"THE PAST," STEVEN PINKER DECLARES, "is a place where a person had a high chance of coming to bodily harm." In 13th century Eurasia, the slaughter of men and rape of women by invaders was so thorough that today 8 percent of men in the former Mongol Empire possess DNA from Genghis Khan's lineage. Timur Lenk, who took up Khan's mantle, marked successful conquests with minarets built from victim's skulls, leaving a body count of 17 million in his wake. Earlier burial grounds and charnel houses also brim with evidence of assault, butchery, murder, and war. Prehistoric mass graves from Egypt to Germany to the American Great Plains tell the same story: skulls severed from spines during ritual sacrifice and skeletons embedded with arrowheads and stone slugs. Traces of human blood tarnish ancient cooking pots and this grisly legacy is inscribed on our genomes, which contain defenses against the diseases that often accompany cannibalism.
Though history is a chronicle of atrocities, Pinker's The Better Angels of Our Nature: Why Violence Has Declined centers not on brutality itself, but on the forces that curtail it. The book ranges across human prehistory, examines the effects of growing cities and consolidating states, lauds the Enlightenment, attempts to explain the 20th century's World Wars ("extremely bad luck"), and zooms in on the conflicts and resolutions of recent decades, including the expansion of human and even animal rights. Pinker's central contention is that violence has declined to an unprecedented extent in the modern era. Conflicts and cruelty remain. But the common condemnation of bloodshed and will to avoid it are relatively recent developments. "Today," he writes, "people might be dumbfounded when asked whether we should burn heretics, keep slaves, whip children, or break criminals on the wheel, yet those very debates took place several centuries ago." Pinker argues for examining cooperation and peace alongside exploitation and war: instances of the former may prove to be among the most extraordinary achievements of our species.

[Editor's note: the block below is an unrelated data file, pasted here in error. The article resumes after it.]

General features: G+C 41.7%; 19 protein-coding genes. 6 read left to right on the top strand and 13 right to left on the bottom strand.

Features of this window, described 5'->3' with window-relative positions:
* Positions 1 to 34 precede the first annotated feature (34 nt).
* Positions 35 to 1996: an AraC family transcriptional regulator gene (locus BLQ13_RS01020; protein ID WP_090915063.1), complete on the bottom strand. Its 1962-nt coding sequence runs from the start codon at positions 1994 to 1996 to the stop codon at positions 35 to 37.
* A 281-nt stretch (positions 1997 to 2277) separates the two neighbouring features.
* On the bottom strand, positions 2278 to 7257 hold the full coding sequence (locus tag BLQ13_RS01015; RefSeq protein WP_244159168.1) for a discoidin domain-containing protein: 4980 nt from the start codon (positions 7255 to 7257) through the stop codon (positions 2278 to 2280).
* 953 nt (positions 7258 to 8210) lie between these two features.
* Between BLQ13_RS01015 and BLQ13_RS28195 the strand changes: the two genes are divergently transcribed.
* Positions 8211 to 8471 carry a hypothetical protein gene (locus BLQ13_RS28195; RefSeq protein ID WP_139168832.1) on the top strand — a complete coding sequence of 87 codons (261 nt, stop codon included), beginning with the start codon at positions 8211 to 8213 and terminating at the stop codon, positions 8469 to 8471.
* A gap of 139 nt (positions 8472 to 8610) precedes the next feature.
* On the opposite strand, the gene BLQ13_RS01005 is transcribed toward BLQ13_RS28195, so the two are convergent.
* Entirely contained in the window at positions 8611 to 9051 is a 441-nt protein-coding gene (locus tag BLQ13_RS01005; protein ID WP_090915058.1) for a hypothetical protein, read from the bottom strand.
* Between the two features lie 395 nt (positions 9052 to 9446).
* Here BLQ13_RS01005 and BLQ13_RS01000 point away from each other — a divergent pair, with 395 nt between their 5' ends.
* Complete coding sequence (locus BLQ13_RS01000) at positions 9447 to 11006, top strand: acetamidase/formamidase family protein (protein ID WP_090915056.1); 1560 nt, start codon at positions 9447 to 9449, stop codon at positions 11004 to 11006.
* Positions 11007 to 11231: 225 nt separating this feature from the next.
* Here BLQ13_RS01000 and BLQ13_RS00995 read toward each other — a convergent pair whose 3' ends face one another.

Pinker is a cognitive scientist best known for books like The Blank Slate, How the Mind Works, and The Language Instinct, all of which examine how human cognitive capabilities have been shaped by the exigencies of human evolution. The "Hobbesian salt" of evolutionary psychology flavors The Better Angels of Our Nature too: human brutality is a given; emotions and social behavior are the legacy of hunter-gatherer forbearers; individuals shift between strategies of altruism, betrayal, deception, and vengeance based on benefits to themselves, kin, and tribe. While detractors of this line of thinking often cast it as reactionary, arguing that to emphasize the indelible in human nature militates against change and individuality, Pinker is generally known for advocating a nuanced, humanistic view. He emphasizes that though people are born with significant faculties and predisp...read more